Is this the year you take control of your finances? If it’s a goal you’ve had on your list for a while, make it happen this year.
Many people begin with great intentions but easily become discouraged – mainly because this task can be overwhelming.
While there’s probably a laundry list of items to address, let’s simplify. Here are three items to tackle in the first quarter of 2018. Next to each month, we’ve identified a task with helpful suggestions.
[lightbox type=”image” title=”” href=”” youtube_id=”” vimeo_id=””]January – Control Spending[/lightbox]
Every year, your credit card company will send you a summary of your spending from the previous year. When you receive these statements, review it.
If you have too many statements to review, then it’s time to consolidate. Pick one or two credit cards to keep and stop using the others.
Look at how much you spent on finance charges in 2017. If you’re not paying off your balance in full, then you have finance charges. Think about how you could have used that money instead of giving it to your credit card company. If you want to pay less in finance charges, then start paying your credit card balances in full.
Other things to look for are late fees and spending in certain areas. If you have many charges with Amazon or PayPal, pull up your accounts to figure out what you are buying online.
From all this information, identify one way you will reduce your spending. By picking one item to reduce, you’ll be more successful in achieving it. Once you’ve tackled one item, then you can move on to others on your list. You’re changing behavior so be patient with yourself.
Here are some ideas:
[frame_center src=”” href=””]Target $0 for finance charges by paying balances in full.
Stop late fees by adding calendar reminders for your due dates.
Spend 20% less on food by dining in more than dining out.
Limit online purchases by not buying anything after consuming wine, beer, or other alcoholic beverage.
Start saving and planning for warm weather weekend getaways to avoid last-minute purchases.
Budget how much you will spend on gifts for special occasions (e.g., birthdays, holidays, weddings, baby showers, graduation, etc.).
Stop buying your furbaby a new toy every week.[/frame_center]
[lightbox type=”image” title=”” href=”” youtube_id=”” vimeo_id=””]February – Review Home + Vehicle Insurance Policies[/lightbox]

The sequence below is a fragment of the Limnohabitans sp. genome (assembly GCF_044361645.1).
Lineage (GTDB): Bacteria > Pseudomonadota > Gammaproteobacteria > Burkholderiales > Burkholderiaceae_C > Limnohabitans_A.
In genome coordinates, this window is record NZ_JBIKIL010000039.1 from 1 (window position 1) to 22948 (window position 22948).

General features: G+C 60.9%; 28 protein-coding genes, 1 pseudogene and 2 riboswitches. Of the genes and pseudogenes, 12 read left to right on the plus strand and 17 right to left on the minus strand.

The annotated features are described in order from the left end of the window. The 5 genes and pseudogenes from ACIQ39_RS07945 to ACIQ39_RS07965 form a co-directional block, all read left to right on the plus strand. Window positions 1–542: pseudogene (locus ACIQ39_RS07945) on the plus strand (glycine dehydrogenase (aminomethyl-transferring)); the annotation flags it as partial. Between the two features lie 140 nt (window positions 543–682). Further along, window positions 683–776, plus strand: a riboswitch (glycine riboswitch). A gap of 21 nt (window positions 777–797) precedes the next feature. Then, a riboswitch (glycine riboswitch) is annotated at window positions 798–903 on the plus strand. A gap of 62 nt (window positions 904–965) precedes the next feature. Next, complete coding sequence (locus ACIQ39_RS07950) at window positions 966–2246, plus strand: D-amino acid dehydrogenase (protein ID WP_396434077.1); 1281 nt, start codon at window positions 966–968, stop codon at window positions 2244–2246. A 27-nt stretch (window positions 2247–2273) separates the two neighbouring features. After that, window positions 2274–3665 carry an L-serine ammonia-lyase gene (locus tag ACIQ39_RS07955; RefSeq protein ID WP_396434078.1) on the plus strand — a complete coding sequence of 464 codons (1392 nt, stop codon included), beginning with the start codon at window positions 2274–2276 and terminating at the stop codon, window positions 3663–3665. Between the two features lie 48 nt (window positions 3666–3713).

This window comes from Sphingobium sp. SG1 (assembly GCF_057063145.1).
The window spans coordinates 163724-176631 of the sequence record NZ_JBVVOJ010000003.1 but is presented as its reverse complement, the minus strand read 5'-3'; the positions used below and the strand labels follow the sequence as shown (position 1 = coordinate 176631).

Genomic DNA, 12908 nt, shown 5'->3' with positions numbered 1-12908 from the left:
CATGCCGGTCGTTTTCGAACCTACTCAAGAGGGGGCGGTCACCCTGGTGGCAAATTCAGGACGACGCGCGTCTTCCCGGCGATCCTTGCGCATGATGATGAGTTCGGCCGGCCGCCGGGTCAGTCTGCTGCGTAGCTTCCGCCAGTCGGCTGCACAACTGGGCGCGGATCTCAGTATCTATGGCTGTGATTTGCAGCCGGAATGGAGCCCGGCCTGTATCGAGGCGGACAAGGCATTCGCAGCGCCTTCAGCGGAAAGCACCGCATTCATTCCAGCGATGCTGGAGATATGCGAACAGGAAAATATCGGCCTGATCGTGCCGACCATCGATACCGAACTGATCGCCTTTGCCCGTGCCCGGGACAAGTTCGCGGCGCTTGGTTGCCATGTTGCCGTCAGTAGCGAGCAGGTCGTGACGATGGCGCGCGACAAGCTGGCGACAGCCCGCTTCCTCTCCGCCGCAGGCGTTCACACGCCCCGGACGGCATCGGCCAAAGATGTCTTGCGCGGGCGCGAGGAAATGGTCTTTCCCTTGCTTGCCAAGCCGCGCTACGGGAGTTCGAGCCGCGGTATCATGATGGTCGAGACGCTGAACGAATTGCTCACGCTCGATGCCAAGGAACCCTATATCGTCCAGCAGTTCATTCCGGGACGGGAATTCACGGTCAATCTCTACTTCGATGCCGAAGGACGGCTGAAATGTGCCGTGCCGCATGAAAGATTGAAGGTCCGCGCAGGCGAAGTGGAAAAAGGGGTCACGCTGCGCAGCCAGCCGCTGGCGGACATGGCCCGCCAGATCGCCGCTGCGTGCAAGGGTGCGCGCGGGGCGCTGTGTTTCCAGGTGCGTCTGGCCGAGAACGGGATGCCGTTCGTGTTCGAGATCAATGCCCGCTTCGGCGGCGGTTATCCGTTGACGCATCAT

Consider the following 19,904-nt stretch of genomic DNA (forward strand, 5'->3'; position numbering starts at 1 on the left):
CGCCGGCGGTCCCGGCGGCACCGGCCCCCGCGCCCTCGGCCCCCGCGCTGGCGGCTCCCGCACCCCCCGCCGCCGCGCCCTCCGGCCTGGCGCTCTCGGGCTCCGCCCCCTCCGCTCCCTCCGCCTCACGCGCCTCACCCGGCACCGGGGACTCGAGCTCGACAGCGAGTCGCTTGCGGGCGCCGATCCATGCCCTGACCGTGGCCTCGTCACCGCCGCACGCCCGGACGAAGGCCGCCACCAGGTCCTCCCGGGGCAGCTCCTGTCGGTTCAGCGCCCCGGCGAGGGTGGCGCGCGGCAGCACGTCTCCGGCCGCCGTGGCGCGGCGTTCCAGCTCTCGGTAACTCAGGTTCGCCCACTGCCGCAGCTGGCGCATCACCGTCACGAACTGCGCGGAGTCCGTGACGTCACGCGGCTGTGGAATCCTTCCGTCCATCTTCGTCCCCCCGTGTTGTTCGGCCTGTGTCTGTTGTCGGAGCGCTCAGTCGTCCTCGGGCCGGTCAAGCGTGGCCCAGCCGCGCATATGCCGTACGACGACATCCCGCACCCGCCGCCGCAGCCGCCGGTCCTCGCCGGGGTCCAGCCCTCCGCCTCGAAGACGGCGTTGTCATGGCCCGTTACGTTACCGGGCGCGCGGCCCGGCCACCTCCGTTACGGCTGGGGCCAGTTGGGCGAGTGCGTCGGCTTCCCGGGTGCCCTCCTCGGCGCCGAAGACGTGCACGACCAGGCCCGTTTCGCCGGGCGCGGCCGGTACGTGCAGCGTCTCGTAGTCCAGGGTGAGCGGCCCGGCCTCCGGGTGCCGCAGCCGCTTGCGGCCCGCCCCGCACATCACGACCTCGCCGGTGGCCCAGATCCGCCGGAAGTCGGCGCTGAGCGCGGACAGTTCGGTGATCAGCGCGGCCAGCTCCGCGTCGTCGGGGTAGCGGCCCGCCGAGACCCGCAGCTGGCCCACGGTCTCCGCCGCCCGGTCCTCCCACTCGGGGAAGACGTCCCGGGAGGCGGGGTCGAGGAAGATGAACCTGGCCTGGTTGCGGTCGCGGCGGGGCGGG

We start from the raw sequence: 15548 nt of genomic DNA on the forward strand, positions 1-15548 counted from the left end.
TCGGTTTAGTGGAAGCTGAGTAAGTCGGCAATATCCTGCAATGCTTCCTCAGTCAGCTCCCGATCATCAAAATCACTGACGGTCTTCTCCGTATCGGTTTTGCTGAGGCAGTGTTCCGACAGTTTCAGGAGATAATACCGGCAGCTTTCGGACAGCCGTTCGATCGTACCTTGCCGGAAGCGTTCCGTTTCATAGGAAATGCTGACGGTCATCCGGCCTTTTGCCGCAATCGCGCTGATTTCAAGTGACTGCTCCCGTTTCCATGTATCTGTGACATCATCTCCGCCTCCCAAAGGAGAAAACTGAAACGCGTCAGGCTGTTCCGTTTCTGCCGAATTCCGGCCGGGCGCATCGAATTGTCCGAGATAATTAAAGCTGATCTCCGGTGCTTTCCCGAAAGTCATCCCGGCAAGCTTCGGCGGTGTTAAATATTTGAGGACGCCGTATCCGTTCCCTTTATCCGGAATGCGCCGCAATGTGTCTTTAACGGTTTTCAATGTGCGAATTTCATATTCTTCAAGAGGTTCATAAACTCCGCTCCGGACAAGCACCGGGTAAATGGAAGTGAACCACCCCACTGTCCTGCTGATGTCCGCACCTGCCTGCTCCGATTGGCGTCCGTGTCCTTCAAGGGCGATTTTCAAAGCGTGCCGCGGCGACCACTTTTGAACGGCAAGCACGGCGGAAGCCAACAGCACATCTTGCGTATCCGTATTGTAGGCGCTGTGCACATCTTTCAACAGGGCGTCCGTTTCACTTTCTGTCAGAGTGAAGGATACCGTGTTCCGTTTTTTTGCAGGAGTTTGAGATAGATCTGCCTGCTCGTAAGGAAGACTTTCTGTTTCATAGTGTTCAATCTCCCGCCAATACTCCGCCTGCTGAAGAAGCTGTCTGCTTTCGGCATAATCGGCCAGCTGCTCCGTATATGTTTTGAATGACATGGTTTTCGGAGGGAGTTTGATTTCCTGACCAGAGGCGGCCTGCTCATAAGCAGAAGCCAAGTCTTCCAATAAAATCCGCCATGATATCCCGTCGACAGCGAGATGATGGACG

Review your home and vehicle insurance policies to ensure you have adequate coverage. Ask your insurance agent for any discounts. Some companies give a discount if you’re older, have a good record, or if you have multiple policies.
Check the market value of your home when reviewing your home insurance. Your home owner’s insurance typically requires you to insure at least 80% of your home’s full replacement value.
Home contents are usually covered up to 50% of the value of the home. Items of extraordinary value should be covered by an additional “Valuable Articles Floater” to provide full protection.
To help with potential claims, video your belongings. Start with one room at a time. Keep a back-up of this video in a safe location out of your home.
Auto accident property damage and liability claims can be very large, causing significant financial setbacks. Take time to understand your coverage for bodily injury liability coverage, property damage liability, no-fault coverage, fire, theft/collision, and comprehensive coverage. Make sure your emergency reserve is sufficient to cover your deductibles.
[lightbox type=”image” title=”” href=”” youtube_id=”” vimeo_id=””]March – File Taxes[/lightbox]
Instead of waiting until the last minute, use this month to get it done. Collect your information and work with a CPA or EA (enrolled agents are federally-licensed tax practitioners) to file your taxes.
You may discover you gave the government too much money and will be receiving a refund. If this occurs, consider changing your tax withholding on your paycheck. In this way, you use your money now instead of waiting for the government to return it to you.
Even if you file for an extension, you are required to pay your estimated tax bill in April. Sometimes waiting on K-1’s and other investment tax forms may cause you to delay filing. But do yourself a favor and gather all your other tax documents now.
Most of the provisions in the new tax law become effective for income after 2017. Work with your tax advisor to determine what changes you need to make for a more tax-efficient filing in 2019. Keep in mind many individual income tax provisions will expire after 2025.
Take control of your finances this year by tackling these three items – spending, insurance, and taxes. We’ve kept the list simple to ensure your success. Block off time each month to tackle each item. Keep it simple to ensure your success. Stay PEF (positive, enthused, focused) and make 2018 your best year ever!
ABOUT THE AUTHOR:
Niv Persaud, CFP®, CDFA™, CRPC®, is the Founder of Transition Planning & Guidance, LLC. Life is more than money. It’s about living the lifestyle you want and can afford. For that reason, Niv consults with clients on money, life, and work. Her approach capitalizes on techniques she learned throughout her career, including as a management consultant, executive recruiter, and financial advisor. Her services include spending plan, financial plan, divorce financial review, life strategy, and professional progression. Niv actively gives back to her community through her volunteer efforts. She believes in living life to the fullest by cherishing friendships, enjoying the beauty of nature and laughing often — even at herself. Her favorite quote is by Erma Bombeck, “When I stand before God at the end of my life, I would hope that I would not have a single bit of talent left and could say ‘I used everything you gave me’.”